process. Through a combination of periodic face-to-face meetings and
intense email and Internet contact in between, the WSF network was able
to pull off events and arrive at consensus decisions. At times, this
could be very time-consuming and also frustrating, and when you were
part of an organizing effort involving hundreds of organizations, as we
at Focus on the Global South were during the organizing of the 2004 WSF
in Mumbai, it could be very frustrating indeed.

But this was direct democracy, and direct democracy was at its best at
the WSF. One might say, parenthetically, that the direct democratic
experiences of Seattle, Prague, Genoa, and the other big mobilizations
of the decade were institutionalized in the WSF or Porto Alegre process.

The central principle of the organizing approach of the new movement is
that getting to the desired objective is not worth it if the methods
violate democratic process, if democratic goals are reached via
authoritarian means. Perhaps Subcomandante Marcos of the Zapatistas
best expressed the organizing bias of the new movements: “The movement
has no future if its future is military. If the EZLN [Zapatistas]
perpetuates itself as an armed military structure, it is headed for
failure. Failure as an alternative set of ideas, an alternative
attitude to the world. The worst that could happen to it apart from
that, would be for it to come to power and install itself there as a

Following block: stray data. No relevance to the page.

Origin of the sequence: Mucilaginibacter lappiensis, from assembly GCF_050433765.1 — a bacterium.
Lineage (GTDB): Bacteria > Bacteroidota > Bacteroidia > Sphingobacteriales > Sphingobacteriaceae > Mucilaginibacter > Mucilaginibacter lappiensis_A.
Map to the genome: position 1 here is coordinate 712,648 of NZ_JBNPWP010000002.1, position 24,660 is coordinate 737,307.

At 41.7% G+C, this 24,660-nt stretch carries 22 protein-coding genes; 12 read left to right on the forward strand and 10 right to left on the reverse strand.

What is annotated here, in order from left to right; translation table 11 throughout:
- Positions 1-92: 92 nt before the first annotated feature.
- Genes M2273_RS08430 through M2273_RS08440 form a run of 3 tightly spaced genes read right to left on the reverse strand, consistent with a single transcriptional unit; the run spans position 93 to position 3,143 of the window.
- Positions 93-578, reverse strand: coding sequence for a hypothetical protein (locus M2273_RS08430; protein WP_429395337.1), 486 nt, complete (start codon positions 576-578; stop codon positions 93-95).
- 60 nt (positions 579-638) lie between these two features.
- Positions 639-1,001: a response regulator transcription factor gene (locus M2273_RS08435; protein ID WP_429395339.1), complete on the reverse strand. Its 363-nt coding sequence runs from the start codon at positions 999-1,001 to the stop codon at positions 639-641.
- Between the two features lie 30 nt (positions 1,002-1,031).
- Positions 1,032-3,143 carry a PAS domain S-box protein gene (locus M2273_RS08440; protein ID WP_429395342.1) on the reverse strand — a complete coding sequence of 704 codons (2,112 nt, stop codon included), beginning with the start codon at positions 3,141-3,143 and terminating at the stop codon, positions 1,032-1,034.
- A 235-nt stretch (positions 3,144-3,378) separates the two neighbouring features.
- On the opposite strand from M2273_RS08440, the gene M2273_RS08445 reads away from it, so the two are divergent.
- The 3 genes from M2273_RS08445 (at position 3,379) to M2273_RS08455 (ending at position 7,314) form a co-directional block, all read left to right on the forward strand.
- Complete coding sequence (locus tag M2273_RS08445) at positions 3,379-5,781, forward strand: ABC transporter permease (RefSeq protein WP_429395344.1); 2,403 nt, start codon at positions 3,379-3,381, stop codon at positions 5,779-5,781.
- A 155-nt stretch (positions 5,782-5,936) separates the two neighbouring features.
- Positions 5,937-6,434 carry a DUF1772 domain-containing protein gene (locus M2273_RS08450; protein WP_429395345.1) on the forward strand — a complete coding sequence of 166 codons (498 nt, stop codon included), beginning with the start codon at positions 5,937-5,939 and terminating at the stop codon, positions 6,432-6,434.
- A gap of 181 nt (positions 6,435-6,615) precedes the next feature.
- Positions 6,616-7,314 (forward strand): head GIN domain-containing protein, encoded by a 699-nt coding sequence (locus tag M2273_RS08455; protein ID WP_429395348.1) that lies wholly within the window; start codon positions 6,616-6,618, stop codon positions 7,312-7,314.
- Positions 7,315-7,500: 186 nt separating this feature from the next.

revolutionary army.” The WSF shares this perspective.

What is interesting is that there has hardly been an attempt by any
group or network to “take over” the WSF process. Quite a number of “old
movement” groups participate in the WSF, including old-line “democratic
centralist” parties as well as traditional social democratic parties
affiliated with the Socialist International. Yet none of these has put
much effort into steering the WSF towards more centralized or
hierarchical modes of organizing. At the same time, despite their
suspicion of political parties, the “new movements” never sought to
exclude the parties and their affiliates from playing a significant
role in the Forum. Indeed, the 2004 WSF in Mumbai was organized jointly
by an unlikely coalition of social movements and Marxist Leninist
parties, a set of actors that are not known for harmonious relations on
the domestic front.

Perhaps a compelling reason for the modus vivendi of the old and new
movements was the realization that they needed one another in the
struggle against global capitalism and that the strength of the
fledgling global movement lay in a strategy of decentralized networking
that rested not on the doctrinal belief that one class was destined to
lead the struggle but on the reality of the common marginalization of
practically all subordinate classes, strata, and groups under the reign
of global capital.

What Constitutes “Open Space”

The WSF has, however, not been exempt from criticism, even from its own
ranks. One in particular appears to have merit. This is the charge that
the WSF as an institution is unanchored in actual global political
struggles, and this is turning it into an annual festival with limited
social impact.

There is, in my view, a not insignificant truth to this. Many of the
founders of the WSF have interpreted the “open space” concept in a
liberal fashion, that is, for the WSF not to explicit endorse any
political position or particular struggle, though its constituent